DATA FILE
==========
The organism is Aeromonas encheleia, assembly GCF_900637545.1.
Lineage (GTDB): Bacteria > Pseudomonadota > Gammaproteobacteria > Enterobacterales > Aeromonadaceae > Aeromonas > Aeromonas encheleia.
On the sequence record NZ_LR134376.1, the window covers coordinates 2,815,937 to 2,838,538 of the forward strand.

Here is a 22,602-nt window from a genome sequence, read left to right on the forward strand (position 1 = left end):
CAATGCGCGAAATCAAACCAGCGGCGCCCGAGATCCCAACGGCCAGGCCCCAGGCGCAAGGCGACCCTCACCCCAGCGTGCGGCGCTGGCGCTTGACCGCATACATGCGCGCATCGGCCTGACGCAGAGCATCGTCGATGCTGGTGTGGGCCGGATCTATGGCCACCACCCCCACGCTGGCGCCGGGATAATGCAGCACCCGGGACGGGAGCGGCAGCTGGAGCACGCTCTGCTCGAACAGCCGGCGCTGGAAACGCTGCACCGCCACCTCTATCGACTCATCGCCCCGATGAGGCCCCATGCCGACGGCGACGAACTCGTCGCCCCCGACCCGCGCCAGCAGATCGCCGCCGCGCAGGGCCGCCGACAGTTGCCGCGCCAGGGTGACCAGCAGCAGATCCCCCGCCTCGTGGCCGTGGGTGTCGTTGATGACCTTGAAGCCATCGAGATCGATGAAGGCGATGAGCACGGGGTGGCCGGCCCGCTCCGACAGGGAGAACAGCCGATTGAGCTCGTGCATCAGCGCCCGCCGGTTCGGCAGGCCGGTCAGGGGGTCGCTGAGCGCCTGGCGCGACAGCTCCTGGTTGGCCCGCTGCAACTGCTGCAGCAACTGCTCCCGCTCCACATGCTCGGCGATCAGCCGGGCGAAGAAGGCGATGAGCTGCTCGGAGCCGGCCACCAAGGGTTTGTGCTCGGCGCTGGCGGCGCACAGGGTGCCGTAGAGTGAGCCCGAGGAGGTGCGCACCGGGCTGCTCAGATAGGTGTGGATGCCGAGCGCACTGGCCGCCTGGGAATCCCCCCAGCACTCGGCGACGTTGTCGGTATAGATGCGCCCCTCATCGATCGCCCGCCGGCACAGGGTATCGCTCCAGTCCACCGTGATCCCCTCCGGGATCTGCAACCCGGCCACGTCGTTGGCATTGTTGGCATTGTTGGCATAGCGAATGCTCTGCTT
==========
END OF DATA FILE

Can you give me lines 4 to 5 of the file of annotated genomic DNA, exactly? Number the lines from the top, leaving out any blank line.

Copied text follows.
Here is a 22,602-nt window from a genome sequence, read left to right on the forward strand (position 1 = left end):
CAATGCGCGAAATCAAACCAGCGGCGCCCGAGATCCCAACGGCCAGGCCCCAGGCGCAAGGCGACCCTCACCCCAGCGTGCGGCGCTGGCGCTTGACCGCATACATGCGCGCATCGGCCTGACGCAGAGCATCGTCGATGCTGGTGTGGGCCGGATCTATGGCCACCACCCCCACGCTGGCGCCGGGATAATGCAGCACCCGGGACGGGAGCGGCAGCTGGAGCACGCTCTGCTCGAACAGCCGGCGCTGGAAACGCTGCACCGCCACCTCTATCGACTCATCGCCCCGATGAGGCCCCATGCCGACGGCGACGAACTCGTCGCCCCCGACCCGCGCCAGCAGATCGCCGCCGCGCAGGGCCGCCGACAGTTGCCGCGCCAGGGTGACCAGCAGCAGATCCCCCGCCTCGTGGCCGTGGGTGTCGTTGATGACCTTGAAGCCATCGAGATCGATGAAGGCGATGAGCACGGGGTGGCCGGCCCGCTCCGACAGGGAGAACAGCCGATTGAGCTCGTGCATCAGCGCCCGCCGGTTCGGCAGGCCGGTCAGGGGGTCGCTGAGCGCCTGGCGCGACAGCTCCTGGTTGGCCCGCTGCAACTGCTGCAGCAACTGCTCCCGCTCCACATGCTCGGCGATCAGCCGGGCGAAGAAGGCGATGAGCTGCTCGGAGCCGGCCACCAAGGGTTTGTGCTCGGCGCTGGCGGCGCACAGGGTGCCGTAGAGTGAGCCCGAGGAGGTGCGCACCGGGCTGCTCAGATAGGTGTGGATGCCGAGCGCACTGGCCGCCTGGGAATCCCCCCAGCACTCGGCGACGTTGTCGGTATAGATGCGCCCCTCATCGATCGCCCGCCGGCACAGGGTATCGCTCCAGTCCACCGTGATCCCCTCCGGGATCTGCAACCCGGCCACGTCGTTGGCATTGTTGGCATTGTTGGCATAGCGAATGCTCTGCTT